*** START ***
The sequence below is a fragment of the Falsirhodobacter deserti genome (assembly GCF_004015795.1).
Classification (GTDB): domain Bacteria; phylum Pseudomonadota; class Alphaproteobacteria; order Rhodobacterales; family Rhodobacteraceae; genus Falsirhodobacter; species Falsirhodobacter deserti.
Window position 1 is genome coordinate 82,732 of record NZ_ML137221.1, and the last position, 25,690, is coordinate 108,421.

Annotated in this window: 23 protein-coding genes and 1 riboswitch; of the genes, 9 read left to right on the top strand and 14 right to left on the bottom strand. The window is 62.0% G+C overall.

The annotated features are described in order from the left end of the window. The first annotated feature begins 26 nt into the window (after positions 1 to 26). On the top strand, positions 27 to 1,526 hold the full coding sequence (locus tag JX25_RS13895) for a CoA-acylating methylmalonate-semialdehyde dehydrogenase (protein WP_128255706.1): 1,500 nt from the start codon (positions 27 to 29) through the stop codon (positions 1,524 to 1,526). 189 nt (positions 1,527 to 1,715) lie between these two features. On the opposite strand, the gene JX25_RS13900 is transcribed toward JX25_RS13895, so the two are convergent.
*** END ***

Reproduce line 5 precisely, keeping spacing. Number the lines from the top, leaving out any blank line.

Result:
The annotated features are described in order from the left end of the window. The first annotated feature begins 26 nt into the window (after positions 1 to 26). On the top strand, positions 27 to 1,526 hold the full coding sequence (locus tag JX25_RS13895) for a CoA-acylating methylmalonate-semialdehyde dehydrogenase (protein WP_128255706.1): 1,500 nt from the start codon (positions 27 to 29) through the stop codon (positions 1,524 to 1,526). 189 nt (positions 1,527 to 1,715) lie between these two features. On the opposite strand, the gene JX25_RS13900 is transcribed toward JX25_RS13895, so the two are convergent.